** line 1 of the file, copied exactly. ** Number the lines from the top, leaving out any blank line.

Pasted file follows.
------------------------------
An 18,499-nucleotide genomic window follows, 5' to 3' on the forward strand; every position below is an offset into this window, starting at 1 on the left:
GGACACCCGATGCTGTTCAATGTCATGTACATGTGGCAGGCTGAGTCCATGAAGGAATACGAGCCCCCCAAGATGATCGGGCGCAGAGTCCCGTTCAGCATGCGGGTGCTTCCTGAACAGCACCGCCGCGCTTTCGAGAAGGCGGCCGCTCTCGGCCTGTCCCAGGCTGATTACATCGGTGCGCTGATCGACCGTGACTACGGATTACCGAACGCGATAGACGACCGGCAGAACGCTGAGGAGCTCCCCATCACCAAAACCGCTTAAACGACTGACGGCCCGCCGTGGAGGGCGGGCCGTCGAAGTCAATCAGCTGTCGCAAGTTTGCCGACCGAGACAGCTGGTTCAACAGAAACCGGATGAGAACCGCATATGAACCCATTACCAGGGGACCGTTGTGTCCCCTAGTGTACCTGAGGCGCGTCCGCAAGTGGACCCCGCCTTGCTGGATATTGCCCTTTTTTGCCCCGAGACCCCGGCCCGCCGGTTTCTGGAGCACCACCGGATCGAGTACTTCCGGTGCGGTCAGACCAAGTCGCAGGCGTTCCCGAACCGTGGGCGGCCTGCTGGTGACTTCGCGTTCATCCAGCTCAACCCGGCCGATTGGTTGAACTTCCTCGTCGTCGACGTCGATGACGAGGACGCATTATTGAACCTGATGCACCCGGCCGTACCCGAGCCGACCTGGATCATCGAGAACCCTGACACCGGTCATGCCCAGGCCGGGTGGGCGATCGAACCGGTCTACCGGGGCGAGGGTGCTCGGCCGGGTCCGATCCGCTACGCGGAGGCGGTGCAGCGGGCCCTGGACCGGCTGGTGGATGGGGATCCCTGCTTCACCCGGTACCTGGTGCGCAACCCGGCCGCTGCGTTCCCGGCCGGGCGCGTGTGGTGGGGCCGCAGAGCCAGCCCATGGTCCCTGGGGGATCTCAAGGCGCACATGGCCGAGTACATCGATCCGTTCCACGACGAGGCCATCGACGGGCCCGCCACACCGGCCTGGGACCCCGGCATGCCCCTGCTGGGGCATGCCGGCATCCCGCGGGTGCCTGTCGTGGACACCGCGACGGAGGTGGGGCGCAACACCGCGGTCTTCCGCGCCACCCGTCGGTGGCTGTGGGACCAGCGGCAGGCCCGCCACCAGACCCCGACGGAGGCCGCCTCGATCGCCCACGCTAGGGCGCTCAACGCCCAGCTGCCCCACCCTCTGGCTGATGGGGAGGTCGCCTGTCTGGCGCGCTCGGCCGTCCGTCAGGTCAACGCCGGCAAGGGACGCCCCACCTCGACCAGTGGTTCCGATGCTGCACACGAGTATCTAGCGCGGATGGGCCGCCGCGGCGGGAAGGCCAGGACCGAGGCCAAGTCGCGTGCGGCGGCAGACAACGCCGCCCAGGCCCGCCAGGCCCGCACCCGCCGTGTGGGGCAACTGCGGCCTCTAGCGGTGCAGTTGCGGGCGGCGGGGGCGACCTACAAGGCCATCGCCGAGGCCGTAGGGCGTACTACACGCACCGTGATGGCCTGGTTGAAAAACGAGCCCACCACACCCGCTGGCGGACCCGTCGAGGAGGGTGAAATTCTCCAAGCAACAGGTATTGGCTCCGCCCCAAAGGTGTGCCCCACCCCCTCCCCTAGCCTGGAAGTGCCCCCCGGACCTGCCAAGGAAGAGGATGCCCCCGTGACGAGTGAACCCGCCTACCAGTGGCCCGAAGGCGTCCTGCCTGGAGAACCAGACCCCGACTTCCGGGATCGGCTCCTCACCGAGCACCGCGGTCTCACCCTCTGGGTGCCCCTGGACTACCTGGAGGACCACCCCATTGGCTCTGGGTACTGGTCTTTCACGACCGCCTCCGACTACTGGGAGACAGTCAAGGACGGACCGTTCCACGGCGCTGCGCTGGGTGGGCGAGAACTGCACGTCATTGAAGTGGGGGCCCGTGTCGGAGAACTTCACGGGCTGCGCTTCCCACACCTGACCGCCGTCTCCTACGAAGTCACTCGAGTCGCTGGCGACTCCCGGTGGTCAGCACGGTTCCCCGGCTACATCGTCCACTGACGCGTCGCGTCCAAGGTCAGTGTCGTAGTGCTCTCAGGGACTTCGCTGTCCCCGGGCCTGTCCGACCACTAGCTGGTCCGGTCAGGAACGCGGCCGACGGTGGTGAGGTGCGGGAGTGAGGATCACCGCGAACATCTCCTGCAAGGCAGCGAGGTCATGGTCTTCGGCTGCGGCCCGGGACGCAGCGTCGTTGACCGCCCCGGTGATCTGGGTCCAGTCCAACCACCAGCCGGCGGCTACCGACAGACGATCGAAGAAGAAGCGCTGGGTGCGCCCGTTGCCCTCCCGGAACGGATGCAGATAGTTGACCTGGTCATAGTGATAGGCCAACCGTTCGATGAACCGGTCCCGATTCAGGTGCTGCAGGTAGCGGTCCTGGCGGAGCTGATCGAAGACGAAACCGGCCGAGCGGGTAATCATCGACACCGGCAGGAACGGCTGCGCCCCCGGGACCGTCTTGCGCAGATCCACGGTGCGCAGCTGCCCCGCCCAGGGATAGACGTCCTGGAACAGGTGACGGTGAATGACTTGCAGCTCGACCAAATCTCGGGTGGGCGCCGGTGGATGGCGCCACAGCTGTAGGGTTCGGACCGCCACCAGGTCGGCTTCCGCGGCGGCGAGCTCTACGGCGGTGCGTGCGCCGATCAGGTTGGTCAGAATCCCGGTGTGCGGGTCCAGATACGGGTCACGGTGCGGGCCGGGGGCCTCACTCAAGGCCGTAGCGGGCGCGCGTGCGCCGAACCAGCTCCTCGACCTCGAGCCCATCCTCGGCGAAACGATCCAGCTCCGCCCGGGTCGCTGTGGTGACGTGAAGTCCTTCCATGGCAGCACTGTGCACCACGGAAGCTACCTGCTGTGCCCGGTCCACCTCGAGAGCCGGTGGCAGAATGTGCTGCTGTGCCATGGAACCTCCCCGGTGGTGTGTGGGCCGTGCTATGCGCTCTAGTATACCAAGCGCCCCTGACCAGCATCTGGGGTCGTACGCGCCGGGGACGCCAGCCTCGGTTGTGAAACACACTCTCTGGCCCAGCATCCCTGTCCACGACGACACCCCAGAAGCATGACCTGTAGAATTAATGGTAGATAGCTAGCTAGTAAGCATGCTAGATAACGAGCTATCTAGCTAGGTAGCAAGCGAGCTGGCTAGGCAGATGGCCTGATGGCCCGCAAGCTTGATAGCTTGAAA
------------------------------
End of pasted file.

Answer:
An 18,499-nucleotide genomic window follows, 5' to 3' on the forward strand; every position below is an offset into this window, starting at 1 on the left: